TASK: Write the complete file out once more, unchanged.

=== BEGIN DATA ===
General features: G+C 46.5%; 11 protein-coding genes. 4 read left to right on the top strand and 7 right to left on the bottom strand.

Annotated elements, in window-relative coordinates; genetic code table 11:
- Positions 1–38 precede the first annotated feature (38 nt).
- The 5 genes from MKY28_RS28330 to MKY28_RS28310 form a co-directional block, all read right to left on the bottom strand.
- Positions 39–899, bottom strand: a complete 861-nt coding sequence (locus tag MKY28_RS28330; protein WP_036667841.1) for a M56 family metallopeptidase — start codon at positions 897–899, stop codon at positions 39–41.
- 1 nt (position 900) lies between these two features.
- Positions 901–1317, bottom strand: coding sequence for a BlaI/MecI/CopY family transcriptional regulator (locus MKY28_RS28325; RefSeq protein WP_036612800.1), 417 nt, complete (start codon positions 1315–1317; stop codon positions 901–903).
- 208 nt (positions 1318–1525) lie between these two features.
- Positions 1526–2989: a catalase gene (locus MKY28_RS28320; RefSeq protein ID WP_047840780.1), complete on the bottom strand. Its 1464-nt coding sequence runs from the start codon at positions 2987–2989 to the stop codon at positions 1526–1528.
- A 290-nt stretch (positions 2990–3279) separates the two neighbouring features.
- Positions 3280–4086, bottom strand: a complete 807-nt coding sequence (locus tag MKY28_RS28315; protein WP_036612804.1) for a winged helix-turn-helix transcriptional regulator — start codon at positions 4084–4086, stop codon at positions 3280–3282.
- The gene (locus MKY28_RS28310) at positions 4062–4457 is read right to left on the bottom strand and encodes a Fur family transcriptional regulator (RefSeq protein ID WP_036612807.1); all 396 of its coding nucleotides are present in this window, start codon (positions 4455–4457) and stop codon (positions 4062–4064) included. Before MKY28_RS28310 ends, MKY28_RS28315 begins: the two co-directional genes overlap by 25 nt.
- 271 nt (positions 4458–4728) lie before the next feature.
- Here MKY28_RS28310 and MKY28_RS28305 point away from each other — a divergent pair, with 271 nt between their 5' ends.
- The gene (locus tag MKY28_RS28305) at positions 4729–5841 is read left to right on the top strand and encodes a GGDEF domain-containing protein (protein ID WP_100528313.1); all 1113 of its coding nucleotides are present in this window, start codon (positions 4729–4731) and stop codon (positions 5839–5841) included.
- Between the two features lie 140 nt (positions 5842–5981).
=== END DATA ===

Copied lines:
General features: G+C 46.5%; 11 protein-coding genes. 4 read left to right on the top strand and 7 right to left on the bottom strand.

Annotated elements, in window-relative coordinates; genetic code table 11:
- Positions 1–38 precede the first annotated feature (38 nt).
- The 5 genes from MKY28_RS28330 to MKY28_RS28310 form a co-directional block, all read right to left on the bottom strand.
- Positions 39–899, bottom strand: a complete 861-nt coding sequence (locus tag MKY28_RS28330; protein WP_036667841.1) for a M56 family metallopeptidase — start codon at positions 897–899, stop codon at positions 39–41.
- 1 nt (position 900) lies between these two features.
- Positions 901–1317, bottom strand: coding sequence for a BlaI/MecI/CopY family transcriptional regulator (locus MKY28_RS28325; RefSeq protein WP_036612800.1), 417 nt, complete (start codon positions 1315–1317; stop codon positions 901–903).
- 208 nt (positions 1318–1525) lie between these two features.
- Positions 1526–2989: a catalase gene (locus MKY28_RS28320; RefSeq protein ID WP_047840780.1), complete on the bottom strand. Its 1464-nt coding sequence runs from the start codon at positions 2987–2989 to the stop codon at positions 1526–1528.
- A 290-nt stretch (positions 2990–3279) separates the two neighbouring features.
- Positions 3280–4086, bottom strand: a complete 807-nt coding sequence (locus tag MKY28_RS28315; protein WP_036612804.1) for a winged helix-turn-helix transcriptional regulator — start codon at positions 4084–4086, stop codon at positions 3280–3282.
- The gene (locus MKY28_RS28310) at positions 4062–4457 is read right to left on the bottom strand and encodes a Fur family transcriptional regulator (RefSeq protein ID WP_036612807.1); all 396 of its coding nucleotides are present in this window, start codon (positions 4455–4457) and stop codon (positions 4062–4064) included. Before MKY28_RS28310 ends, MKY28_RS28315 begins: the two co-directional genes overlap by 25 nt.
- 271 nt (positions 4458–4728) lie before the next feature.
- Here MKY28_RS28310 and MKY28_RS28305 point away from each other — a divergent pair, with 271 nt between their 5' ends.
- The gene (locus tag MKY28_RS28305) at positions 4729–5841 is read left to right on the top strand and encodes a GGDEF domain-containing protein (protein ID WP_100528313.1); all 1113 of its coding nucleotides are present in this window, start codon (positions 4729–4731) and stop codon (positions 5839–5841) included.
- Between the two features lie 140 nt (positions 5842–5981).